Bank have boosted their share of lending to low deposit home-owners but remain well below the Reserve Bank's newly adjusted cap.

From January 1 banks were allowed to lend up to 20 per cent of new lending to owner-occupiers with a deposit of less than 20 per cent.

That was increased from a cap of 15 per cent of new loans.

But figures for January release late yesterday show the share of lending to low deposit home-owners only rose from 9.8 per cent in December to 12.1 per cent, according to Reserve Bank data.

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That figure takes into account exemptions which allow borrowing for new builds with a low deposit. Including the exemptions the share of low deposit lending rose from 14 per cent to 15.9 per cent.

Total new mortgage lending for January was $4.05 billion up from $3.7b in the January prior and $3.53b in January 2017.

Both lending on investment property and owner-occupied property rose in January compared to the prior January.

Commitments on investment property increased from $1.22b to $1.41b while lending to owner-occupiers rose from $2.48b to 2.64b.

Of that lending to owner-occupiers $421m went to those with low deposits compared to $244m in January 2018.

Kelvin Davidson, senior property economist at CoreLogic, said the number of loans done in January remained within the 20,000 to 25,000 per month range seen over the last 18 months to two years meaning the rise in value was driven by increases in the average size of each loan.

"This was $216,498 in January, up by 8.1 per cent from a year ago."

Davidson said while the increase in the share of lending to low-deposit home-owners was well-below the cap it was still a "stepshift in activity" for the banks.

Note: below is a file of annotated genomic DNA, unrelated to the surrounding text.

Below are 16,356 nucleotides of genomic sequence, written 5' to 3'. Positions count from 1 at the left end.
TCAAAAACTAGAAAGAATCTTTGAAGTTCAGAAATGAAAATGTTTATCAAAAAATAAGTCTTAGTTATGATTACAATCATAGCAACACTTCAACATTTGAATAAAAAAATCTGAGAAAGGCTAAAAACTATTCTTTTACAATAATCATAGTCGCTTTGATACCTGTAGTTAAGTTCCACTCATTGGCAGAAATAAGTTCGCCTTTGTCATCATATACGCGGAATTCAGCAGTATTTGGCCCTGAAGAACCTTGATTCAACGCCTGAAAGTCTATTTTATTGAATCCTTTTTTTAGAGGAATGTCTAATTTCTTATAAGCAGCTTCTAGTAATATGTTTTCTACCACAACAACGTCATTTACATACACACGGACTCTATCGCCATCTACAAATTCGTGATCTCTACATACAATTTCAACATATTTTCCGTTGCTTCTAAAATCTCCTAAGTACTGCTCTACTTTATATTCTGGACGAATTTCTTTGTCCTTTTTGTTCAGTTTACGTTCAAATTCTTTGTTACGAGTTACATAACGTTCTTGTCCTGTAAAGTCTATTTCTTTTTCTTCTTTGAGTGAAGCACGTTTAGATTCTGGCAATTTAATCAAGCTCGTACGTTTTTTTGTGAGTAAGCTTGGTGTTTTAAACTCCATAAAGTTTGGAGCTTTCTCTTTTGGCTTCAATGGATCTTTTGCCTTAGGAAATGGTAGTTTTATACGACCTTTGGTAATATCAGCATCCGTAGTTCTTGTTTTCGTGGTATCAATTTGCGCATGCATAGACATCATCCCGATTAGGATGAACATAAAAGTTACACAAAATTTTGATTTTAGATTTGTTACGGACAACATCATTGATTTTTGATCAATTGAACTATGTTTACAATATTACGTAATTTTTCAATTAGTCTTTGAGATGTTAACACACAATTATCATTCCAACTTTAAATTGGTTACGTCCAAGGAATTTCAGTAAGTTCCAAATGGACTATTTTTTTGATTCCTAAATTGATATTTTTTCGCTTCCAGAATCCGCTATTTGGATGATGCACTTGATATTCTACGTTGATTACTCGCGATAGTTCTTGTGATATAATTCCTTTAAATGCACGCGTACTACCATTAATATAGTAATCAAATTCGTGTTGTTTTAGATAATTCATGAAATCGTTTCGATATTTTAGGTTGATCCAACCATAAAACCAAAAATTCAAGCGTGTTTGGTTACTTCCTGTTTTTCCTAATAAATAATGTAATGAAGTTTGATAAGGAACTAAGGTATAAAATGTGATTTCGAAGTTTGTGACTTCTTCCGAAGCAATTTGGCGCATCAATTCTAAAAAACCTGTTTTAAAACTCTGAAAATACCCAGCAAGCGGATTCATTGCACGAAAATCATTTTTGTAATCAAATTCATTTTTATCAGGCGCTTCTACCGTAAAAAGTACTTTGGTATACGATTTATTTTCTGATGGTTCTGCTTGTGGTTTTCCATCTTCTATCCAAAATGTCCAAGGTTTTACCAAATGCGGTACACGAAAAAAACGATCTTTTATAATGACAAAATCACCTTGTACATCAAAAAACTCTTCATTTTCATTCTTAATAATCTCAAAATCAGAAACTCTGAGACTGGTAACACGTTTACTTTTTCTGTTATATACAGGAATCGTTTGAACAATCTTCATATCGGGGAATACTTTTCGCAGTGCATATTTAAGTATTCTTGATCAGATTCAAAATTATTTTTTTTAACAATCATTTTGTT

"It remains to be seen whether this impetus to lending flows persists in the coming
months.

"After all, notwithstanding January's rise in high LVR [loan to value] activity, the banks themselves still seem to have a pretty cautious attitude, reinforced by the prospect
that the RBNZ is going to require them to hold more capital on their balance sheets
in future."

Davidson said the demand from borrowers was also restricted by the tough criteria banks were enforcing.

"There's not an unlimited pool of borrowers who can actually meet the strict lending criteria currently being enforced (such as stringent expense verification and also stress-testing the ability to pay at a theoretical mortgage rate of 7-8 per cent)."

Davidson said on top of that people were grappling with the recommendation for a capital gains tax on residential property which the Tax Working Group proposed last week.

"Overall, we'd anticipate more increases in mortgage lending in 2019, but the
growth is unlikely to be rampant."

Davidson said he wouldn't be surprised to see the share of owner-occupier lending at high loan to value ratios rise to about 15 per cent, then flatten off.